“Let us, then, go down and confound their speech there, so that they shall not understand one another’s speech.” Genesis 11:7 (JPS)
Confound – God has a real sense of humor, even when it comes to terribly important events. I would say that God has an Englishman’s sense of humor; that sort of dry wit that often uses word-plays and other linguistic devices to make subtle yet penetrating points. Of course, without reading the text in Hebrew, it is nearly impossible to see just how clever God is. So, let’s take a comment from Nahum Sarna’s treatment of this verse and just enjoy the marvelous God we serve. Besides, yesterday’s discussion of Greek dualism was heavy and we need a good laugh. J
This story, so famous in its misapprehension, is filled with Mesopotamian imagery. The construction of towers was a common practice in ancient Mesopotamia. Rulers often built these as monuments to their names, not unlike our practice today of naming buildings after famous people. Most of these towers, called ziggurats, carried religious implications because it was a common belief that one could enter into the realm of the gods by ascending to the heavens. The Genesis text reflects all this, even in the description of the building materials – bricks – which were not common in ancient Israel. In fact, this story is all about bricks because it is the human arrogance of brick-building that lies behind the description here. In ancient Mesopotamia, the discovery of kiln-fired bricks was considered an act of the gods passed down to men. So, in at least one sense, bricks were a direct tie between human beings and the gods.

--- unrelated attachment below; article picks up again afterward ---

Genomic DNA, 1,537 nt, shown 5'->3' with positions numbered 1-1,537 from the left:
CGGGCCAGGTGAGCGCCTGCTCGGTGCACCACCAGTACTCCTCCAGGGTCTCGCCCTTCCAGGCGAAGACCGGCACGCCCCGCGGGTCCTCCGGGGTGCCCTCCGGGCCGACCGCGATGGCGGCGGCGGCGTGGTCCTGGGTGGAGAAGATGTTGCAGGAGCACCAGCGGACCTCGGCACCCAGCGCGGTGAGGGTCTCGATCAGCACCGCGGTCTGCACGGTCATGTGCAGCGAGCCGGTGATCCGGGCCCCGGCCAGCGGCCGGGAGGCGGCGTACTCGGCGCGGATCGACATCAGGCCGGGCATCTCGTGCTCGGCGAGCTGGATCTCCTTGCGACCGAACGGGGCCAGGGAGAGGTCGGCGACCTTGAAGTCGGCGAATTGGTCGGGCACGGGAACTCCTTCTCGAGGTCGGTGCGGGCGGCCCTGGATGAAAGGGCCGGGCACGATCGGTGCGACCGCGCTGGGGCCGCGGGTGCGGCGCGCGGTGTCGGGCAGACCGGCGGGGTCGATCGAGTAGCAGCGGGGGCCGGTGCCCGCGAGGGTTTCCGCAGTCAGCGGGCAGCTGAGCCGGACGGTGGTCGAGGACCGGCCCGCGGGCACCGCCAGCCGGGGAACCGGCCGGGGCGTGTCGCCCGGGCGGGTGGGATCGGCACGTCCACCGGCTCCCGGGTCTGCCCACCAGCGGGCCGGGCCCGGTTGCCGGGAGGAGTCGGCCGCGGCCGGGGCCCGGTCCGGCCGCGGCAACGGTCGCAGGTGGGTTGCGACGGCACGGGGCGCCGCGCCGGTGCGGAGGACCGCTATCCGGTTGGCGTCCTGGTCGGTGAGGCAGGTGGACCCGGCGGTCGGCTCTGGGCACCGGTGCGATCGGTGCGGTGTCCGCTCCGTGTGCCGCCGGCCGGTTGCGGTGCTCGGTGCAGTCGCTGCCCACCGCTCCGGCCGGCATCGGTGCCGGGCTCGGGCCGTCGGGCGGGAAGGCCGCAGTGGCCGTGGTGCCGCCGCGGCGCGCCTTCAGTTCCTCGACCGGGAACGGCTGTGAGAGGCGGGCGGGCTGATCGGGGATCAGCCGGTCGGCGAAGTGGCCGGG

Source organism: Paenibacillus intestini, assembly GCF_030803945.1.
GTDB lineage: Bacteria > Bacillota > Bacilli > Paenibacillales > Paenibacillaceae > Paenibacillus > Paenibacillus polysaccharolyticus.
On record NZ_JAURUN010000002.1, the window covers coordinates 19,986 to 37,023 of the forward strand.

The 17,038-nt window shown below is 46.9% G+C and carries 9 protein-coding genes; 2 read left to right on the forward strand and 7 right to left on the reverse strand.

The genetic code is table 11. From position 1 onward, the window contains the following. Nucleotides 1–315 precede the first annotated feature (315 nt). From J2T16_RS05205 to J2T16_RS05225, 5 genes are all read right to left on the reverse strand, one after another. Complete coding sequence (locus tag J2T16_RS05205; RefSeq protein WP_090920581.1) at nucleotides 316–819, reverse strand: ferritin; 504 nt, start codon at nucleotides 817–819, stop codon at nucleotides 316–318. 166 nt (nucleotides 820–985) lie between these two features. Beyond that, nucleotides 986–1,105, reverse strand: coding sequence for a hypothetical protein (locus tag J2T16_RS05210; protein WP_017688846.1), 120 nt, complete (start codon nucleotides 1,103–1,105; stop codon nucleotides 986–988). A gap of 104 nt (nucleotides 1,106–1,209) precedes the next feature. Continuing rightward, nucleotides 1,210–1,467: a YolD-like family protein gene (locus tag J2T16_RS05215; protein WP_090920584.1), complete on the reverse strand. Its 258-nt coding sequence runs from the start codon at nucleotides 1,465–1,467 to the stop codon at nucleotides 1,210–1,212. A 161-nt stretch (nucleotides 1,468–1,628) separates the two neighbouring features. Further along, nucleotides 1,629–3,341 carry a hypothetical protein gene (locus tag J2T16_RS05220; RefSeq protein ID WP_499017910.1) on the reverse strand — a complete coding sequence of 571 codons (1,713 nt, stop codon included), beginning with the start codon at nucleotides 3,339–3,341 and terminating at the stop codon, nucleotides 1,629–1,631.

The Hebrew verb for “confound” is navlah. It comes from the verbal stem b-l-l (as you know, most Hebrew verbs are formed for stems of three consonants). This is the basis of the humor. Sarna comments:
“It can hardly be coincidental that navlah, a unique form of the Hebrew stem b-l-l, “to confuse,” is a disarrangement of levenah, “brick,” the order of the first three consonants being reversed.”
What’s the joke? God turns the bricks inside-out. He rearranges Mesopotamian divine connections by disarranging the building material. Now bricks no longer reach to the gods. They simply act as God’s messengers to demonstrate the foolishness of human arrogance. Following the flood, God instructed human beings to “fill the earth.” The ziggurat was an attempt to do just the opposite. It was a symbol of collection in one place, a tower that could be seen from miles away in order to call people to a single location. The ziggurat was a human construction in direct disobedience to the will of God. So, He undid it.
Now that you know the historical background and the linguistic artistry, you can enjoy the application. The pride of Man will always result in the undoing of God, but more often than not, all that is needed to erase Man’s arrogance is a tiny rearrangement of the inside. Right?
Topical Index: ziggurat, confound, navlah, brick, Genesis 7:11, tower of Babel